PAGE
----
Dozens of avian species make permanent and temporary homes at the Wildflower Center, and the Family Garden’s new wildlife-viewing blind features a prime spot to try to spot them. A long wall of cedar interspersed with viewing portals, the blind overlooks a small pond surrounded by numerous feeders; in the late summer, you’re likely to spy chickadees, mockingbirds, and cardinals.

Human-scaled birds’ nests made from grapevines feature wooden “eggs.”

Adjacent to the wildlife-viewing blind, a tangle of tree trunks and artfully arranged cedar limbs invite climbing, swinging, and scrambling. Then, run over to an installation of three human-scaled birds’ nests fashioned from woody mustang grapevines. Here, wooden eggs the size of watermelons inspire some creative kids to chirp and try to “hatch” them.

Since part of connecting with nature involves taking notice of details, the center included a tribute to spirals, which exist in many forms in the natural world. Nature’s Spiral, a low stone spiral set with a colorful tile mosaic, showcases this phenomenon with depictions of a snail shell, Turk’s cap blossoms, a snake, and agaves. The wall also teaches visitors about Fibonacci numbers, a pattern sometimes known as “nature’s numbering system.” Found in flower petals and seed heads, shells, and leaves, the Fibonacci sequence allows sunlight and other necessary elements to reach the entire organism.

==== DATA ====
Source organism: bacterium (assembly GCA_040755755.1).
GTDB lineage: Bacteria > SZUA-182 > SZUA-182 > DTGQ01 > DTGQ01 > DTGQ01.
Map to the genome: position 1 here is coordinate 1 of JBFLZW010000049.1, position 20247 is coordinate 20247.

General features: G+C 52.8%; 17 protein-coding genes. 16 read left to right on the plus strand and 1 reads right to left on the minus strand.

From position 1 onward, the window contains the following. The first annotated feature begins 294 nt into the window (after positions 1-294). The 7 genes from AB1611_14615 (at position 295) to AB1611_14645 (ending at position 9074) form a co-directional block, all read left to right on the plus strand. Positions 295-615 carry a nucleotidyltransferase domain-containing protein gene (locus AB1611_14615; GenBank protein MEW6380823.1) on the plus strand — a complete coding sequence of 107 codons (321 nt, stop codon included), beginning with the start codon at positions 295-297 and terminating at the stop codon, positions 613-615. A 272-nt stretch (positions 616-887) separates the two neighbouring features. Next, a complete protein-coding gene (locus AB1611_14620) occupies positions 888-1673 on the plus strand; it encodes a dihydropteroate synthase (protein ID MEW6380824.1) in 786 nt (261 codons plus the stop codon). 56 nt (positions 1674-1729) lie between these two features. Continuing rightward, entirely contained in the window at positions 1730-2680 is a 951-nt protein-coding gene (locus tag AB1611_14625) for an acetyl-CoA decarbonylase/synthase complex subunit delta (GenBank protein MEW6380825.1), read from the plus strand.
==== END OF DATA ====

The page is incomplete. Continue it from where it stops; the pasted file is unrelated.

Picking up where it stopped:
Hopscotch games and a giant sandbox equipped with miniature shovels and buckets round out the formal attractions at the garden, but Rieff says the goal is to allow children’s imaginations to run wild. “They’ll make up things we never thought about,” she says.

That’s readily apparent on the Dry Creek Overlook, a footbridge that rises more than a story above a seasonal creek bed, where young boys were yelling “Tarzan!” during a recent visit.

Surrounded by native trees like bigtooth maple, lacey oak, and Eve’s necklace, the overlook provides an overview of both the creekbed and the Family Garden’s many enticements.

With a copious bounty of native Texas plants and aquatic, terrestrial, and aerial attractions, the Luci and Ian Family Garden is a destination that will lead people, no matter what their age, to new discoveries with every visit. “Mother used to say the joy of nature is the joy of being together and sharing it,” Johnson says.

Austin-based writer Andrea Abel spent many childhood days counting spots on ladybugs, constructing mud waterways, and building secret forts beneath backyard shrubs. Photo Editor Griff Smith says he lost track of time taking images for this story. “It was so peaceful,” he recalls, “and it was a lot of fun to watch the kids play.”

The Luci and Ian Family Garden is the newest addition to Austin’s Lady Bird Johnson Wildflower Center, at 4801 La Crosse Ave. Call 512/232-0100.